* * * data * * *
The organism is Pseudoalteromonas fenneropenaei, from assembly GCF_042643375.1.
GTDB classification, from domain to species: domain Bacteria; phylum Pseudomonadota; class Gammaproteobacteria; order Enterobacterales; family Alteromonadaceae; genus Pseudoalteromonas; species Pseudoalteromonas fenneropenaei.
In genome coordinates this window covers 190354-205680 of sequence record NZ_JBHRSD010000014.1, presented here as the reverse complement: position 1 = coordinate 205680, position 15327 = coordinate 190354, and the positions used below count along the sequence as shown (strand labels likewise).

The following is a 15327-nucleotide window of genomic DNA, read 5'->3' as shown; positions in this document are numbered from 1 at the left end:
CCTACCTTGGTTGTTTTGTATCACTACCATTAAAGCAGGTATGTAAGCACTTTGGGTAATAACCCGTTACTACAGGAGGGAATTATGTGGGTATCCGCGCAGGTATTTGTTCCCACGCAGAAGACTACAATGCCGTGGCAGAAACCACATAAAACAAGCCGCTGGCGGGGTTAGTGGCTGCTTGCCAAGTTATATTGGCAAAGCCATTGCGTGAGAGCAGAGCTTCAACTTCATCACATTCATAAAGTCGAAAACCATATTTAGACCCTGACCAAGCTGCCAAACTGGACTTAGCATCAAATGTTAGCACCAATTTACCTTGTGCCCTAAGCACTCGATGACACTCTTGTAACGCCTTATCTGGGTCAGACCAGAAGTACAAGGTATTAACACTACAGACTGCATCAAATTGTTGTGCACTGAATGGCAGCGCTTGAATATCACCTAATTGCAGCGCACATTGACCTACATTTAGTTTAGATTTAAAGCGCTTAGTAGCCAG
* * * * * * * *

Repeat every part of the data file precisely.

The organism is Pseudoalteromonas fenneropenaei, from assembly GCF_042643375.1.
GTDB classification, from domain to species: domain Bacteria; phylum Pseudomonadota; class Gammaproteobacteria; order Enterobacterales; family Alteromonadaceae; genus Pseudoalteromonas; species Pseudoalteromonas fenneropenaei.
In genome coordinates this window covers 190354-205680 of sequence record NZ_JBHRSD010000014.1, presented here as the reverse complement: position 1 = coordinate 205680, position 15327 = coordinate 190354, and the positions used below count along the sequence as shown (strand labels likewise).

The following is a 15327-nucleotide window of genomic DNA, read 5'->3' as shown; positions in this document are numbered from 1 at the left end:
CCTACCTTGGTTGTTTTGTATCACTACCATTAAAGCAGGTATGTAAGCACTTTGGGTAATAACCCGTTACTACAGGAGGGAATTATGTGGGTATCCGCGCAGGTATTTGTTCCCACGCAGAAGACTACAATGCCGTGGCAGAAACCACATAAAACAAGCCGCTGGCGGGGTTAGTGGCTGCTTGCCAAGTTATATTGGCAAAGCCATTGCGTGAGAGCAGAGCTTCAACTTCATCACATTCATAAAGTCGAAAACCATATTTAGACCCTGACCAAGCTGCCAAACTGGACTTAGCATCAAATGTTAGCACCAATTTACCTTGTGCCCTAAGCACTCGATGACACTCTTGTAACGCCTTATCTGGGTCAGACCAGAAGTACAAGGTATTAACACTACAGACTGCATCAAATTGTTGTGCACTGAATGGCAGCGCTTGAATATCACCTAATTGCAGCGCACATTGACCTACATTTAGTTTAGATTTAAAGCGCTTAGTAGCCAG